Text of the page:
The Role of Joints in Your Body

In human anatomy, a joint is the physical point of connection between two bones. For example, the knee joint is the point of connection between the femur (thigh bone) and the tibia (shin bone).

An x-ray of a knee
Peter Dazeley / Getty Images

Joints contain a variety of fibrous connective tissue. Ligaments connect the bones to each other. Tendons connect muscle to bone. Cartilage covers the ends of bones and provides cushioning.

Immovable and Slightly Movable Joints

Fixed joints have no joint cavity, but the bones are connected by fibrous tissue (mostly collagen). These include the bones of the skull, which are connected flexibly in the infant but later fuse together in suture joints and eventually ossify (turn to bone). Fibrous tissue also connects the bone of your teeth to their sockets in your jaw.

In cartilaginous joints, the bones are held together by cartilage, with no joint cavity. The ends of the long bones have a cartilaginous joint in childhood, which later closes. The pubic symphysis, where the pubic bones meet, is a slightly-mobile cartilaginous joint.

Synovial Joints

The most common joints are freely movable joints in the body called synovial joints. Synovial joints are surrounded by fibrous tissue or sac called the joint capsule. The lining of this capsule secretes synovial fluid, which lubricates the tissues and spaces within this capsule. There are several types of synovial joints that allow different forms of motion.

Ball and Socket Joints

This type of joint allows for a wide range of rotation and movement, including rotation. Your shoulder and hip are examples of ball and socket joints.

Condyloid Joints

The jaw and fingers both have condyloid joints. These joints don't allow rotation, but are versatile; think of the way a joystick moves on a video game console.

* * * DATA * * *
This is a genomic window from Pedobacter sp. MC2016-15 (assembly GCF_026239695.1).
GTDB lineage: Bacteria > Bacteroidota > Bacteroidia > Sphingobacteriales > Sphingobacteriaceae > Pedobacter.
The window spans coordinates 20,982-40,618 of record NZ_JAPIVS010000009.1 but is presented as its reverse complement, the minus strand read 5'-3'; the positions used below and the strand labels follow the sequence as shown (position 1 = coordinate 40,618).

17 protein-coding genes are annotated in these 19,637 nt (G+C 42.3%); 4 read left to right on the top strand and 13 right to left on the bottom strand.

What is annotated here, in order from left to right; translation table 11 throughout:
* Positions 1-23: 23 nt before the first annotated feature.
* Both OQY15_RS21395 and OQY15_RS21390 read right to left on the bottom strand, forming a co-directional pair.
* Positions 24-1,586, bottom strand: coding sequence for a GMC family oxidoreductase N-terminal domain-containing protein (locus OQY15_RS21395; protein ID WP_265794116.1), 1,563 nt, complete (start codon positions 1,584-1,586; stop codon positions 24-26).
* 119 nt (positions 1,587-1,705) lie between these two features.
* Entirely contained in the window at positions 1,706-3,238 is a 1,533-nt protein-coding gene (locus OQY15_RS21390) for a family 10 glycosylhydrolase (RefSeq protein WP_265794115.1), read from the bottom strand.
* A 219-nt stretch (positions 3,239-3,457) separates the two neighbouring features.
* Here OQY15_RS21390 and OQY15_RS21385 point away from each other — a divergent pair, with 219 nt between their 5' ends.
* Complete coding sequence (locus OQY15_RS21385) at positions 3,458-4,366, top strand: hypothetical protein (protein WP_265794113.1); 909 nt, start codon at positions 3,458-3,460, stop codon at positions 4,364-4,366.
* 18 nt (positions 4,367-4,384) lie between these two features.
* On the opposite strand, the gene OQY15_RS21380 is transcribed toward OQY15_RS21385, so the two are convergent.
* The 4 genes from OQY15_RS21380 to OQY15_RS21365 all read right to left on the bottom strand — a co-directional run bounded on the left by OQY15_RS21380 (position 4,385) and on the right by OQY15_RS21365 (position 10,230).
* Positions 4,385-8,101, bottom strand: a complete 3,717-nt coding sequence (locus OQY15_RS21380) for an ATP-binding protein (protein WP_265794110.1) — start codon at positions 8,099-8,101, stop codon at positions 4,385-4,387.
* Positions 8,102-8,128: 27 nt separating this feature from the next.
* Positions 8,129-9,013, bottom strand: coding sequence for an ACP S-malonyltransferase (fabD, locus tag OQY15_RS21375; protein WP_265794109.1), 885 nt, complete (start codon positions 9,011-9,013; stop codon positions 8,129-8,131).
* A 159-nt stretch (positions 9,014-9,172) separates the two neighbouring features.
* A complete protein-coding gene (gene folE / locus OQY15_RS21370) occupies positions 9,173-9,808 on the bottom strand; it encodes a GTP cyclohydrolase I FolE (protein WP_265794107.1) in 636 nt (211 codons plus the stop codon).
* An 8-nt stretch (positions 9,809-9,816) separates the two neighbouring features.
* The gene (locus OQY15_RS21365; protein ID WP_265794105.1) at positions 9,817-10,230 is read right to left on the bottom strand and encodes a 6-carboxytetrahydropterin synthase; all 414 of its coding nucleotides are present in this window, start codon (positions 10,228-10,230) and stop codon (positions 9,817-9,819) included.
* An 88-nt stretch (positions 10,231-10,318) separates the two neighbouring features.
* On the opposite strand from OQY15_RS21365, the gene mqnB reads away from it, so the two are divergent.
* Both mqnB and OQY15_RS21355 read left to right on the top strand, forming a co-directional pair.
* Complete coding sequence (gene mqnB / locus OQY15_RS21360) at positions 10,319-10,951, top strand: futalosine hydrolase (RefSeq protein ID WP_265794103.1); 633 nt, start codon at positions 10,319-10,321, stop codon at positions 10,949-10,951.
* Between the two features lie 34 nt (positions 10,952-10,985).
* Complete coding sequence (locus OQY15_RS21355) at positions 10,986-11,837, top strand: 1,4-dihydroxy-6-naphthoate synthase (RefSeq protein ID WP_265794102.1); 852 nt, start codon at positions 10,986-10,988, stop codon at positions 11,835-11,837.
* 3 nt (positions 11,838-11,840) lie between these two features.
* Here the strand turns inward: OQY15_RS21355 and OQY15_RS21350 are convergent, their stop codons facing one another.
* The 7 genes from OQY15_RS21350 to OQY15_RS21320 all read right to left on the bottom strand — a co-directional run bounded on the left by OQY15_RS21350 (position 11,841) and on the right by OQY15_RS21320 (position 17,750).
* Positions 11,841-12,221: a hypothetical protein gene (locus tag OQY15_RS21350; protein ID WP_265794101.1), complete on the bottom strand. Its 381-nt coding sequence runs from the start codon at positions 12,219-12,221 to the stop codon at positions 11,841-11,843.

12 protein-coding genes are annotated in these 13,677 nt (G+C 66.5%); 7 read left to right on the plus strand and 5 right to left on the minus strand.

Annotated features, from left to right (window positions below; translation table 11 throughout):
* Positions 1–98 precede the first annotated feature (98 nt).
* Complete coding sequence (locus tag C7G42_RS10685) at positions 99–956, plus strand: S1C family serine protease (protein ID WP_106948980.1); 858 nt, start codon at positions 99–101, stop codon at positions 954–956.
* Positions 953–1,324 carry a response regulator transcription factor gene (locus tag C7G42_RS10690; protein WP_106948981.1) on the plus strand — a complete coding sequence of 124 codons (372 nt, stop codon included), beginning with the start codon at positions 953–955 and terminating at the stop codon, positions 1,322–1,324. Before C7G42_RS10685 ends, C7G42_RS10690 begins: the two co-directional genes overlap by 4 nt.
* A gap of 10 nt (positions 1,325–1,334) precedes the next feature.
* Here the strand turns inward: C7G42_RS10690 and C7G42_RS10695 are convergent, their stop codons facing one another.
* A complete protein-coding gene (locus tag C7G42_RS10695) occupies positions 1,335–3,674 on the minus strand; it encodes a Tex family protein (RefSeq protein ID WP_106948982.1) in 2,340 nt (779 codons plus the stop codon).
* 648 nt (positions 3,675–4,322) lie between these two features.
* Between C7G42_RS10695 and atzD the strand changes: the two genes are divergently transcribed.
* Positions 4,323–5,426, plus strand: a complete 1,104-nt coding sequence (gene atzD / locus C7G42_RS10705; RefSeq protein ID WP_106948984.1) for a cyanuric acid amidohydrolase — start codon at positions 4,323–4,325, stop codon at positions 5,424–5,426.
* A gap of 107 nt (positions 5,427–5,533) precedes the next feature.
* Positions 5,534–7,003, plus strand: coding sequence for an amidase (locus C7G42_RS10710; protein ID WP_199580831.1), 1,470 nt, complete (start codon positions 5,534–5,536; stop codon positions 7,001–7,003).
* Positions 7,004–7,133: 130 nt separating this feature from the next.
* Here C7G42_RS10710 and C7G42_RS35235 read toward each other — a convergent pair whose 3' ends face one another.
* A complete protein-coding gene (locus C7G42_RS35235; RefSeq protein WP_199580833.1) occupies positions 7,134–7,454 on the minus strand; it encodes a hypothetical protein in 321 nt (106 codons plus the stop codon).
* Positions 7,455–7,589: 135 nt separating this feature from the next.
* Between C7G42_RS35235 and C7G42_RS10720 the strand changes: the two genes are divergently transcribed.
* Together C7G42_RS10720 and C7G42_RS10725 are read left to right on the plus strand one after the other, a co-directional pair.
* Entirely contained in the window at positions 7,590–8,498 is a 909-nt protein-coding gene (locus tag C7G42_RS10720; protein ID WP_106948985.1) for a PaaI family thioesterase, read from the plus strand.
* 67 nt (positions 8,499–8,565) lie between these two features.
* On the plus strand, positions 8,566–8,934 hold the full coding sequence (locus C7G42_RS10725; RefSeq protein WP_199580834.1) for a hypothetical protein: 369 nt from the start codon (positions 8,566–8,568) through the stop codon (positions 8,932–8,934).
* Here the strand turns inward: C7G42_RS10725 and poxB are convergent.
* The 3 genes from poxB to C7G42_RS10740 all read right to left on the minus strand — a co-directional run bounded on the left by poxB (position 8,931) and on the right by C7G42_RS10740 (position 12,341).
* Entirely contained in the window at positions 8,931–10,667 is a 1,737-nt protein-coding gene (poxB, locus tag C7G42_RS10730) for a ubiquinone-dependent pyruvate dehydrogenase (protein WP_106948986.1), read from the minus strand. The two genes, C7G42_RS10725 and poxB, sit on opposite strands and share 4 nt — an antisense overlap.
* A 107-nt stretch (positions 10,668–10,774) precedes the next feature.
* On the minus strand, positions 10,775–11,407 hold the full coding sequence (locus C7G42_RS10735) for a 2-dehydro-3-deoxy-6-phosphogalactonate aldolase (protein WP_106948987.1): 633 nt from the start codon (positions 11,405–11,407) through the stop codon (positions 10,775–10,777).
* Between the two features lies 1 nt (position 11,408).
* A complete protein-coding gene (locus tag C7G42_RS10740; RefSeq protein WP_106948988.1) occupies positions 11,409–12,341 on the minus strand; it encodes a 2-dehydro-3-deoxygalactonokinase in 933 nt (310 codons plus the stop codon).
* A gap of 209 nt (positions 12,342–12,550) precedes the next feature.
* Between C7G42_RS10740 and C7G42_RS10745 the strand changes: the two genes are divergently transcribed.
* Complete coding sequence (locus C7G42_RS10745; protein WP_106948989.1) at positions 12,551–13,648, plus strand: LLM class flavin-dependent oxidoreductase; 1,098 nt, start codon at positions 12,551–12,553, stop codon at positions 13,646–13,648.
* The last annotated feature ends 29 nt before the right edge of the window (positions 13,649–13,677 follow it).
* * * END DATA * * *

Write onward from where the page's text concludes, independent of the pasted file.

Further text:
Gliding Joints

You have this kind of joint, which allows bones to glide around and past each other in your spine, ankles, and wrists.

Hinge Joints

Just like the name suggests, these joints work like hinges. Think of your knee and the part of your elbow that bends (the ulna). These are hinge joints.

Pivot Joints

Your neck and elbow both have pivot joints, which allow bones to pivot or twist around other bones.

Saddle Joint

The best example of a saddle joint and what it does is found in the base of the thumb. Saddle joints allow side to side and back and forth motion, but don't fully rotate.

Range of Motion

A majority of the human body’s joints allow for movement. A few, like joints in the skull, do not. Joints that do allow for motion, such as the knee or ankle, have a predetermined range of motion, which is basically how far is each direction that joint can move or bend comfortably.

The range of motion of a joint is usually measured in degrees. Typically, the extension of a joint is limited to 180 degrees or less. In other words, that joint can be opened until it is straight. Think of your arm or leg as an example: they can be bent until they're just about straight, but can't be pushed beyond 180 degrees without pain or damage.


Extension is an action in which the bones forming the joint are moved farther apart, or straightened from a bent position. This increases the angle between the bones of the limb at a joint.


Flexion occurs when the bones that form a joint are pulled closer together. During flexion, the angle between the bones of a limb at a joint is decreased. Muscles contract and bones are moved into a bent position at the joint.

Conditions Affecting the Joints

Arthritis is an inflammatory condition of a synovial joint. One type is osteoarthritis, in which the cartilage is damaged over time and thins until pressure between the bones causes pain. Rheumatoid arthritis is an autoimmune condition in which the immune system attacks the tissues of the joints, causing damage.

Gout occurs when uric acid crystals build up in a synovial joint (usually the big toe), causing pain. The synovial membrane may also become inflamed with overuse, resulting in synovitis.

5 Sources
Verywell Health uses only high-quality sources, including peer-reviewed studies, to support the facts within our articles. Read our editorial process to learn more about how we fact-check and keep our content accurate, reliable, and trustworthy.
  1. Stanford Children's Health. Anatomy of a Joint.

  2. Juneja P, Hubbard JB. Anatomy, joints. In: StatPearls. Updated

  3. Tortora & Derrickson () Principles of Anatomy & Physiology, 12th Edition, Pub: Wiley & Sons

  4. BBC. Types of Joint Movement - Skeletal System.

  5. Arthritis Foundation. Osteoarthritis.

By Elizabeth Quinn
Elizabeth Quinn is an exercise physiologist, sports medicine writer, and fitness consultant for corporate wellness and rehabilitation clinics.